Two Monks Walk Into A Bar

Funny Junk

Two Zen monks, Tanzan and Ekido, traveling on pilgrimage, came to a muddy river crossing. There they saw a lovely young woman dressed in her kimono and finery, obviously not knowing how to cross the river without ruining her clothes. Without further ado, Tanzan graciously picked her up, held her close to him, and carried her across the muddy river, placing her onto the dry ground. Then he and Ekido continued on their way. Hours later they found themselves at a lodging temple. And here Ekido could no longer restrain himself and gushed forth his complaints: “Surely, it is against the rules, what you did back there…. Touching a woman is simply not allowed…. How could you have done that? … And to have such close contact with her! … This is a violation of all monastic protocol…” Thus he went on with his verbiage. Tanzan listened patiently to the accusations. Finally, during a pause, he said, “Look, I set that girl down back at the crossing. Are you still carrying her?”
(Based on an autobiographical story by Japanese master Tanzan, 1819-1892) **
Often, we discover how to be happy in the most unexpected moments. I was reminded of this last week, while receiving a massage.  The therapist specialized in identifying how and where we store negative emotional experiences.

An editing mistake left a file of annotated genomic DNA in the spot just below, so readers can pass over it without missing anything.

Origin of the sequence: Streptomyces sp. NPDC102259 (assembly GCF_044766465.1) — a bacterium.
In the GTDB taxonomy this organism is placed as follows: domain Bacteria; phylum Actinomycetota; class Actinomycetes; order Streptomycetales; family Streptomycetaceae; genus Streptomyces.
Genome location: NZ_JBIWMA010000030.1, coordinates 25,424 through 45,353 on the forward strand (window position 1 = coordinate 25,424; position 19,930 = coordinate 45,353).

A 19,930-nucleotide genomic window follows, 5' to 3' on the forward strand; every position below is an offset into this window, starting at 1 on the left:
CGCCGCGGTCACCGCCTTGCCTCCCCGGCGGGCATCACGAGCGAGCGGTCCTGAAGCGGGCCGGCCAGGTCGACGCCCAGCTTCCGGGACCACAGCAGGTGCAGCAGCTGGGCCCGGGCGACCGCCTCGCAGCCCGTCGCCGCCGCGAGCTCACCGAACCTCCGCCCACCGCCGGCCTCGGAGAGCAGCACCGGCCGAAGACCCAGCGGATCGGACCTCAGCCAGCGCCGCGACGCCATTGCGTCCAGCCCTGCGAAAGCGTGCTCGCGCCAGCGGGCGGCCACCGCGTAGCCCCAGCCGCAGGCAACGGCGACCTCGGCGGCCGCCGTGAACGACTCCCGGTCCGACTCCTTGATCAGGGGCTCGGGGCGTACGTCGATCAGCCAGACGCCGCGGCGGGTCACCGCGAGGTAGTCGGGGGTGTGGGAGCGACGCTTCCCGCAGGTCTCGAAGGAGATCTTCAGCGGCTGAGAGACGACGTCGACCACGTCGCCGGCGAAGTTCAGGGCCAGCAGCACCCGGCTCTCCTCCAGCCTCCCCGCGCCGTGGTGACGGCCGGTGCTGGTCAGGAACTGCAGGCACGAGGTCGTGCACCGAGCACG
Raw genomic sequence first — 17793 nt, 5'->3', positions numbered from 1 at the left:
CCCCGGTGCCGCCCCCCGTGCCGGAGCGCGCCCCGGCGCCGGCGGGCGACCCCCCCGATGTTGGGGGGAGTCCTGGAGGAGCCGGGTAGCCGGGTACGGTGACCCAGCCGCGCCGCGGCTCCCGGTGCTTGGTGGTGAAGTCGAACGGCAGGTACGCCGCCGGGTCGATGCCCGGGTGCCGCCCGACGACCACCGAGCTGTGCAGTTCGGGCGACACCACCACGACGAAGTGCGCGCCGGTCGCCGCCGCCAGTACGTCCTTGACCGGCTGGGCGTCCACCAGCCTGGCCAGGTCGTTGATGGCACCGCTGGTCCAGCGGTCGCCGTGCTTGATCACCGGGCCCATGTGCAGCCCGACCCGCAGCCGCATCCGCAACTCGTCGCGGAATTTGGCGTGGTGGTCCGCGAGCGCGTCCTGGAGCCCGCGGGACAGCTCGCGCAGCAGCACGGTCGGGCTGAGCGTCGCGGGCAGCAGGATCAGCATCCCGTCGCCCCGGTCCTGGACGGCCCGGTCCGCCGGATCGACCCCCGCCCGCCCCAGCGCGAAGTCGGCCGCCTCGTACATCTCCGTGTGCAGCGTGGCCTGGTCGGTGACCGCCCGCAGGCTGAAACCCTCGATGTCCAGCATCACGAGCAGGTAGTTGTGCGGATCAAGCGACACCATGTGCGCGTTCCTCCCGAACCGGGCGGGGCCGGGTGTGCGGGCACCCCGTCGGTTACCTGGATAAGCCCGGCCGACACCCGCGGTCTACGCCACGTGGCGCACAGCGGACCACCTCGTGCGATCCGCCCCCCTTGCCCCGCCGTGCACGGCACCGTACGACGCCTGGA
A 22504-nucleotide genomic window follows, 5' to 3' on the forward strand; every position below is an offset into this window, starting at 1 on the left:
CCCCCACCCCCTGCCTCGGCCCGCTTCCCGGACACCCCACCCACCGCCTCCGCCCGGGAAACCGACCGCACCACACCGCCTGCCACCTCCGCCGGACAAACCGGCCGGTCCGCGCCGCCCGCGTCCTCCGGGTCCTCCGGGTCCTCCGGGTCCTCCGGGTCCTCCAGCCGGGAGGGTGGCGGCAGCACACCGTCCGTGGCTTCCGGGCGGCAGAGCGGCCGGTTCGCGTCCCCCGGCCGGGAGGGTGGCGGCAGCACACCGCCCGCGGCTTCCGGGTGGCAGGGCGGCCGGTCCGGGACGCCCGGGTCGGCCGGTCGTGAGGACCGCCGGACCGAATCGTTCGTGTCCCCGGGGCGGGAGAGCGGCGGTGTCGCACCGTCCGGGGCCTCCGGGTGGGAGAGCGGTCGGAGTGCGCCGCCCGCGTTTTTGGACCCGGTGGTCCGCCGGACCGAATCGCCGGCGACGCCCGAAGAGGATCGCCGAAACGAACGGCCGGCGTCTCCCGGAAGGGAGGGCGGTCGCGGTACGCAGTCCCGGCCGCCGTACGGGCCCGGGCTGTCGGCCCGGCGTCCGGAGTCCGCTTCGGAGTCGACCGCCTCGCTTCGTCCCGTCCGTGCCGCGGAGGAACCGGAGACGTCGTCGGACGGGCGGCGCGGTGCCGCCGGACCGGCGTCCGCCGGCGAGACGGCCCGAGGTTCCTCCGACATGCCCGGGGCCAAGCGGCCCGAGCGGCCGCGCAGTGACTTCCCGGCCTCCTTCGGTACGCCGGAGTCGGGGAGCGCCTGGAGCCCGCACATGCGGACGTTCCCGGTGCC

We were talking about the rigidity in my mid-back when I remembered that I’d had epidurals for the births of my two daughters.  The first one was born 24 years ago by Caesarian.  As a result of that, I had a spinal tap headache for 5 days.  If you’ve never had one, it’s about the worst headache imaginable.  To move at all caused horrible pain and nausea.

One of the nurses was of the Nurse Ratched variety – rough, bristly and lacking any compassion.

She’d force me to get up and walk to the shower – with no concern for my incapacitation from pain.  She walked in the first day and said she was there to remove my catheter. 

“Is it going to hurt?”

Nurse Ratched

Yank. . . .

Needless to say, I didn’t like her, not one bit.

It was in retelling this story to Theresa, I realized that I, like the second monk, was still carrying her.  In essence, she was “on my back” the entire time. I wanted to be free of the stress of this memory.
All that remained was to let go, 

put her down 

and …….

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©copyright 2011 Zette Harbour, all rights reserved.

**Story courtesy of Enlightened Spirituality